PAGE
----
Tuesday, 6 July 2010

It was a dark and stormy night...


"It was a dark and stormy night; the rain fell in torrents--except at occasional intervals, when it was checked by a violent gust of wind which swept up the streets (for it is in London that our scene lies), rattling along the housetops, and fiercely agitating the scanty flame of the lamps that struggled against the darkness."


--Edward George Bulwer-Lytton, Paul Clifford (1830)



The Bulwer-Lytton competition sprung from such worthy nonsense and has become one of the literary world’s highlights for spoof bad writing. The website is  HERE  and has just announced this year’s winners.

Winners from last year included...

Folks say that if you listen real close at the height of the full moon, when the wind is blowin' off Nantucket Sound from the nor' east and the dogs are howlin' for no earthly reason, you can hear the awful screams of the crew of the “Ellie May," a sturdy whaler Captained by John McTavish; for it was on just such a night when the rum was flowin' and, Davey Jones be damned, big John brought his men on deck for the first of several screaming contests.

David McKenzie of Federal Way, WA

And

The wind dry-shaved the cracked earth like a dull razor--the double edge kind from the plastic bag that you shouldn't use more than twice, but you do; but Trevor Earp had to face it as he started the second morning of his hopeless search for Drover, the Irish Wolfhound he had found as a pup near death from a fight with a prairie dog and nursed back to health, stolen by a traveling circus so that the monkey would have something to ride.

Warren Blair, Ashburn, VA

And

Winner: Fantasy Fiction

A quest is not to be undertaken lightly--or at all!--pondered Hlothgar, Thrag of the Western Boglands, son of Glothar, nephew of Garthol, known far and wide as Skull Dunker, as he wielded his chesty stallion Hralgoth through the ever-darkening Thlargwood, beyond which, if he survived its horrors and if Hroglath the royal spittle reader spoke true, his destiny awaited--all this though his years numbered but fourteen.

Stuart Greenman of Seattle, WA


Hehehehehehe.

Anybody fancy having a go? There might even be a prize for the best one posted in the comments box. An example of some good writing to compensate for the bad.

Go on, go on, go on...you know you want to.

5 comments:

  1. Once upon a time, although one could argue that time could not contain a 'once', if you believe in a space/time continuim never stops, or starts for that matter, so that by the time a 'once' happens we've already passed it, so to the naked human eye glued to, oh, picture a huge clockface and a fan belt, for lack of a better idea,rotating in such a way that pinning down the 'once' might just be impossible, but you might disagree with that so let us just stick to once upon a time, in a land far, far away, even though with the internet we are all so connected now, it's hard to imagine far, far away, on this lone, populated planet, that, again, some might disagree is the only populated planet, even though, for the benefit of this story is, for the most part, totally irrelevant but let us imagine it anyway.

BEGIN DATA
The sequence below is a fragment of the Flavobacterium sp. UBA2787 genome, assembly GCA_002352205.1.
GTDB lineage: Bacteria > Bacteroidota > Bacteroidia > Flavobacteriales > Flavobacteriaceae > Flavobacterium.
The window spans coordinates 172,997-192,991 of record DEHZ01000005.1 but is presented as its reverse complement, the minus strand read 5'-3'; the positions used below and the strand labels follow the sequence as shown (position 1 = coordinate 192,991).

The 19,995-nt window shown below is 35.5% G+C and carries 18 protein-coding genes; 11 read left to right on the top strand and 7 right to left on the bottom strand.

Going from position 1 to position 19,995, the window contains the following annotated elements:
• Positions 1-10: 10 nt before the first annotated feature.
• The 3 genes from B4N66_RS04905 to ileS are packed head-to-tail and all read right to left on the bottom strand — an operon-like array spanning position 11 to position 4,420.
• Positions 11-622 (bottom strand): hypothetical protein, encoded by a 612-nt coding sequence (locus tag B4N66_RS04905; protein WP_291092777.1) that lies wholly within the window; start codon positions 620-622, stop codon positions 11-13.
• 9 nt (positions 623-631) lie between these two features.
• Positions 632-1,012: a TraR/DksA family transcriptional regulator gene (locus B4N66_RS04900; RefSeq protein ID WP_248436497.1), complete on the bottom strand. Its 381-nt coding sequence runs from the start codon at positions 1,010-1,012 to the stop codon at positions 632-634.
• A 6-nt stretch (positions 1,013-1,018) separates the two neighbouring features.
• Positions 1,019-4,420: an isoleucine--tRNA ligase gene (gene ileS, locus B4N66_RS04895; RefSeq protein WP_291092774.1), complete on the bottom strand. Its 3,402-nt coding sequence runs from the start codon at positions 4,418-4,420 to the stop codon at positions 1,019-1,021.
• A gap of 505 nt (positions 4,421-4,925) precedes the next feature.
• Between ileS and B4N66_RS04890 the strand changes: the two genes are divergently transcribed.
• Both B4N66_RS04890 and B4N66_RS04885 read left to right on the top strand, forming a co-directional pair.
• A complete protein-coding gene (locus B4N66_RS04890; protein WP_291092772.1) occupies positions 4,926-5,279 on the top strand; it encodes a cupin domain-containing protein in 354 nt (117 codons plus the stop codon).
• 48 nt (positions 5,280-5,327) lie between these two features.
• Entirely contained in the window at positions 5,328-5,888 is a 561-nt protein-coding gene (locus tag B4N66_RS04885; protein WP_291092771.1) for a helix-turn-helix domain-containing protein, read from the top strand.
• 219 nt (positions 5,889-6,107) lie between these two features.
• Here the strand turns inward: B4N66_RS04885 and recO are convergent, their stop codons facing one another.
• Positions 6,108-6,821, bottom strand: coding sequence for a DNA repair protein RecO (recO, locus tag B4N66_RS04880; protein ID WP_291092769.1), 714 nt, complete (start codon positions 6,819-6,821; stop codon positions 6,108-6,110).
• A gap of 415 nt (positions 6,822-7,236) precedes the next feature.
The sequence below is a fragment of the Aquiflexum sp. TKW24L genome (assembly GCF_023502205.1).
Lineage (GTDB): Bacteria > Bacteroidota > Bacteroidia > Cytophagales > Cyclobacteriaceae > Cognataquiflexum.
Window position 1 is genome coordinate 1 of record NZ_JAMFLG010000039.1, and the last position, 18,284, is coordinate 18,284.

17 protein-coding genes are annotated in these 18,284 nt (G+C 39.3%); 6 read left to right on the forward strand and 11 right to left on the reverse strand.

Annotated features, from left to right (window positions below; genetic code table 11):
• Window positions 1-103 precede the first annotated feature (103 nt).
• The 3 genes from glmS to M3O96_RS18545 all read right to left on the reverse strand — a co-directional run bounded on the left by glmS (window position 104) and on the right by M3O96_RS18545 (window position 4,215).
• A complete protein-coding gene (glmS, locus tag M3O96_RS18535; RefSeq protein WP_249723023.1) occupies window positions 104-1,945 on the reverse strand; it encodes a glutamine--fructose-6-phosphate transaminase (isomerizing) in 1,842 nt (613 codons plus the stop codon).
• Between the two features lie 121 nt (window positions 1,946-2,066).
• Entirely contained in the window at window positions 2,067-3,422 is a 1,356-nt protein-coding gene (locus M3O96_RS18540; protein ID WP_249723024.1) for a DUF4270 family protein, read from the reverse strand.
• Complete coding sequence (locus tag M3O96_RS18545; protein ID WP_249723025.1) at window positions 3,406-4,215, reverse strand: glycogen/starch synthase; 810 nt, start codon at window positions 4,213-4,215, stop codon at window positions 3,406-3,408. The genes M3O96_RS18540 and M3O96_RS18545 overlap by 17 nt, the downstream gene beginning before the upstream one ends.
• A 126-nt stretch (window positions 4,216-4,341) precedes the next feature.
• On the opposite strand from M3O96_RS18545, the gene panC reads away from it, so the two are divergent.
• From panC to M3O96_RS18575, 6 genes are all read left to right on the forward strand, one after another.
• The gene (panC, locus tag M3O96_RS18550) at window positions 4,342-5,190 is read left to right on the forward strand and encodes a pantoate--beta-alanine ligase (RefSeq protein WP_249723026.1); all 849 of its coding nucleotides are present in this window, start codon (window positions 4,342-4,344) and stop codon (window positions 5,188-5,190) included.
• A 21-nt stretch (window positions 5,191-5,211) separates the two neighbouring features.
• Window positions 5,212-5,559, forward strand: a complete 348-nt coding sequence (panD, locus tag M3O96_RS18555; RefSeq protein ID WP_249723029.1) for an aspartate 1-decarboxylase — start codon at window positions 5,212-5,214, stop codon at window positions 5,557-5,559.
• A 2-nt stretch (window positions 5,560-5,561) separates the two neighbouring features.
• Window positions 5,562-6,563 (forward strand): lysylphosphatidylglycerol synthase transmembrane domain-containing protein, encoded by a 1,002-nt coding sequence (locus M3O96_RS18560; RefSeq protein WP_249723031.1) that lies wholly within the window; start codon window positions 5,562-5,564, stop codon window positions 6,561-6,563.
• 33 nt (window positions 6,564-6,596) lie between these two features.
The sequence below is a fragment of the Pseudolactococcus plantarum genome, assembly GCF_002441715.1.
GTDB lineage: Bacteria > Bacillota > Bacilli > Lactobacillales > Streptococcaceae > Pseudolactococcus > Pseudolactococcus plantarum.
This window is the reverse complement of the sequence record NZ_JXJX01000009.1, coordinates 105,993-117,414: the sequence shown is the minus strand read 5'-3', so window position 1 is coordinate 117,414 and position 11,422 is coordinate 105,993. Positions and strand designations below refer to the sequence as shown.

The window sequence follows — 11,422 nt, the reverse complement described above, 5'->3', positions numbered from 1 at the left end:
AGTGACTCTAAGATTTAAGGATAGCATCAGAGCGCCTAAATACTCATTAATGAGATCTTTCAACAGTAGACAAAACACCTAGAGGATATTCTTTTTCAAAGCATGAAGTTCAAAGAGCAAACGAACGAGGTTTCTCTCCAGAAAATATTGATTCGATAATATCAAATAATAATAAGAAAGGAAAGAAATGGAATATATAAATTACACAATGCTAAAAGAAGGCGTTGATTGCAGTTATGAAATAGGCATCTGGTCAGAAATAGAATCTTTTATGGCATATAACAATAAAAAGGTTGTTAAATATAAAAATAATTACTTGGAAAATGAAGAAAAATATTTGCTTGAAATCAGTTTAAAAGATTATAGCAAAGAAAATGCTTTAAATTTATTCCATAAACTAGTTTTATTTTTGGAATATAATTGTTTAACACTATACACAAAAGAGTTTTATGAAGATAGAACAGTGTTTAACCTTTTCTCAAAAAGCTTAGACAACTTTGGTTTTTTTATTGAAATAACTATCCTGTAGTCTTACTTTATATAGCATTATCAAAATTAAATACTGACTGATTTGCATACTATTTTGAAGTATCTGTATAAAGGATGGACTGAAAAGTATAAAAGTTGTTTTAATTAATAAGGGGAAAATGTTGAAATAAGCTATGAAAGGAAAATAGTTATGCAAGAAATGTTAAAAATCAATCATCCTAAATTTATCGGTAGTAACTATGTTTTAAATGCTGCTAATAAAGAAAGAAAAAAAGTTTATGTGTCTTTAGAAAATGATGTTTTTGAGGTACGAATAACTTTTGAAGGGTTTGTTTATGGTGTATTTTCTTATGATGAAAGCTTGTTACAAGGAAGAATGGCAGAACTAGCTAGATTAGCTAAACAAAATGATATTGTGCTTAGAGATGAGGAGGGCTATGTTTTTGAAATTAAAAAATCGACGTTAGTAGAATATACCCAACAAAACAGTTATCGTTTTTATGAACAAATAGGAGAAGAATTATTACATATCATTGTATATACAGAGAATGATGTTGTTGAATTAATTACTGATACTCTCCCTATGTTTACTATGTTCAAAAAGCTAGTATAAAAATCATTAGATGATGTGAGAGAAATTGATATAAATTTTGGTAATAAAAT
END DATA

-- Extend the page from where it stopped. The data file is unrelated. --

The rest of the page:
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  2. oh, where was I? Ah, to continue:

    Once upon a time, in a land far, far away, it was night, a dark and stormy night, to be factual, a night that followed a hot, sweltering, steamy day and if you talk to strangers as I do on a daily basis, you will find that people either like those hot, sweltering days or they hate them, and in this particular case, Lonely Lorna hated them, for the land she had come from, which was also far, far away, but not the same far, far away as where she was now, was used to that humidity, except it wasn't hot and steamy, but damp and rainy, both of which, as any hairdresser will tell you, ruins beyond hope any hairdo worth the curlers, so Lonely Lorna was particularly distressed that day and spent most of it looking into a hand mirror, hoping beyond hope that she'd catch a glipse of smooth, shiny locks glistening with the morning sun, but as I mentioned before, it was too hot for frizzy, Lonely Lorna to go outside and it was night now and she was a bit afraid of the dark, although she would never admit this to anyone, but all leads to her current dilemma which had been going on for a long time, and I'm sure you, dear readers, can relate to, which is that if you don't go out of the house, you cannot meet the love of your life, better known as your 'soulmate' and, of course, you would say to yourself, what's a girl to do?

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  3. If I were Lorna, I wouldn't be able to stand myself.

    If I lived with Lorna, I'd probably bust my ribs laughing. Busting Lorna's ribs wouldn't do any good: that girl obviuosly has gils, not lungs, if she can talk that long without sucking breath into her lungs.

    And don't we all know someone just like lovely Lorna...

    Great job, Thea!

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